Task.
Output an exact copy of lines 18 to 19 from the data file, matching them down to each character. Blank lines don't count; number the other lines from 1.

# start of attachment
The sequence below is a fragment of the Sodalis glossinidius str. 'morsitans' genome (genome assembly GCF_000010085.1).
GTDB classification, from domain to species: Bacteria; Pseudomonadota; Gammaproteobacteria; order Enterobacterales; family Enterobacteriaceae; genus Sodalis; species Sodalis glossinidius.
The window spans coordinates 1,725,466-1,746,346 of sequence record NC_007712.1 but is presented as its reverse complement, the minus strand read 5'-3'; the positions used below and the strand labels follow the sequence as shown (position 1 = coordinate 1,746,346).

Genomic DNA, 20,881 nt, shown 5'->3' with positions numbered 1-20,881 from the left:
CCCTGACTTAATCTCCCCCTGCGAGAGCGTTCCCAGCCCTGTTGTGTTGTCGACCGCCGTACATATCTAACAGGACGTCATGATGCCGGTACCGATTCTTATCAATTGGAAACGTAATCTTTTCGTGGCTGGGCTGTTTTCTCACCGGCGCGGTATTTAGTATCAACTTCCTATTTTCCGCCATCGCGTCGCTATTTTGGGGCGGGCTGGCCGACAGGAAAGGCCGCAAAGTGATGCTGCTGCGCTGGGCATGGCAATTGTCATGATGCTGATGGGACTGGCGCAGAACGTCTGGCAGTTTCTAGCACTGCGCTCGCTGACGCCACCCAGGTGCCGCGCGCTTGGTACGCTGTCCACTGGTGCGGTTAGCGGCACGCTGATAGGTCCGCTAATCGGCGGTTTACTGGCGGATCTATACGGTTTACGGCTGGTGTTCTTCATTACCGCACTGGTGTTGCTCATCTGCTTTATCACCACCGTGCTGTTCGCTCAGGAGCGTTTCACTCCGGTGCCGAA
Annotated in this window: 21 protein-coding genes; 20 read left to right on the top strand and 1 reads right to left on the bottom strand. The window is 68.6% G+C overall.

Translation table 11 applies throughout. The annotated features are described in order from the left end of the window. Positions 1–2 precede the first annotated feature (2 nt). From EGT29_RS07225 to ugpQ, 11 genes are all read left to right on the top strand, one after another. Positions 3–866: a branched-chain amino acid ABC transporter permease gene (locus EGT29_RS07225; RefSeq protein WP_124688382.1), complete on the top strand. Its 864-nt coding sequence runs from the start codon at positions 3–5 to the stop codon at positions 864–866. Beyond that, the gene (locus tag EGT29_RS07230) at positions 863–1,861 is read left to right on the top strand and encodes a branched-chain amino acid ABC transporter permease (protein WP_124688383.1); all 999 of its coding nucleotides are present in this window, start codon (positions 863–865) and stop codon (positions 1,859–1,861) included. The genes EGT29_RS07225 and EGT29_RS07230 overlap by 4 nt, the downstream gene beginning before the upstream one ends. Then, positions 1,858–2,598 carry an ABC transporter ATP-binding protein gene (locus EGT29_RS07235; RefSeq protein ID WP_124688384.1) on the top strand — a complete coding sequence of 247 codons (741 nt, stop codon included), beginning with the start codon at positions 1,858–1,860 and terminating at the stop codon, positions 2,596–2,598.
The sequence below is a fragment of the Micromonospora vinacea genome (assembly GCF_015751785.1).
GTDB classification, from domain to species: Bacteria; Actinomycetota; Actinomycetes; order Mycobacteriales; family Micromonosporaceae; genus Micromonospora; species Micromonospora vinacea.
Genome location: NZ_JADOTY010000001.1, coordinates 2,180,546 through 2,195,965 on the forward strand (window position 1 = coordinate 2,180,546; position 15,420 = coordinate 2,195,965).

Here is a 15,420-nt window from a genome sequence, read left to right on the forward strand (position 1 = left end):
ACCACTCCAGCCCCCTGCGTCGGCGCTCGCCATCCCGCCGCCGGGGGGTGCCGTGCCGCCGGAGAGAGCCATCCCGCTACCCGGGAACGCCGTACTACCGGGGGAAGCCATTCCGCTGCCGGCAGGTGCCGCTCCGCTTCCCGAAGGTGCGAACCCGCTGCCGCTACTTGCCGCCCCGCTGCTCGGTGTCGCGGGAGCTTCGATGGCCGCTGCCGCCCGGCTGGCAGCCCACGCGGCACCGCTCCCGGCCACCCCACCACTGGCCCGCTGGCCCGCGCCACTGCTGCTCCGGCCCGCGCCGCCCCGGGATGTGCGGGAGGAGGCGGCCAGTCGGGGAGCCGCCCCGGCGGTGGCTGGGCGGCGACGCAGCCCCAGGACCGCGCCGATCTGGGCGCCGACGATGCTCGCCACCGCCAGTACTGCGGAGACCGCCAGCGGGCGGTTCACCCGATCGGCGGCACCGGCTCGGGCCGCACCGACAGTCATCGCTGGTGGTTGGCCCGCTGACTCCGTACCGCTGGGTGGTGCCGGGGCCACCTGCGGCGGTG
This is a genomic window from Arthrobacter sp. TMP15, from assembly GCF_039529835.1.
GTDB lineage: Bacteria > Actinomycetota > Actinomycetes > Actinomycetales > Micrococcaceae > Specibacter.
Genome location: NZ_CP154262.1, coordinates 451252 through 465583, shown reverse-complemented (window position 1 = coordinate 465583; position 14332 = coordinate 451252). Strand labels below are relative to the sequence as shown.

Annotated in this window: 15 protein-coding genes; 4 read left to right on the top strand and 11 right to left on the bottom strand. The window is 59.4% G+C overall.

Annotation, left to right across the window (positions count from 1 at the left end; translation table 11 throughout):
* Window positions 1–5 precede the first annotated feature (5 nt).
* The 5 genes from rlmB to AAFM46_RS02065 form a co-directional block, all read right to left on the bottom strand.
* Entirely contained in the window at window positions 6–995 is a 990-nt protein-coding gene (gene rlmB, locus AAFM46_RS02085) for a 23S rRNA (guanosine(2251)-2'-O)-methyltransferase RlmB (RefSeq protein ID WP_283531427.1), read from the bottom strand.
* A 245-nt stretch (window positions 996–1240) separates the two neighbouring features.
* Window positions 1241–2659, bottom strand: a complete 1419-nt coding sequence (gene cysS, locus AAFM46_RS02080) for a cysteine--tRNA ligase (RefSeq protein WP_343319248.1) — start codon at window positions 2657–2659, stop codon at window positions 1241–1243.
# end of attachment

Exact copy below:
* Window positions 1–5 precede the first annotated feature (5 nt).
* The 5 genes from rlmB to AAFM46_RS02065 form a co-directional block, all read right to left on the bottom strand.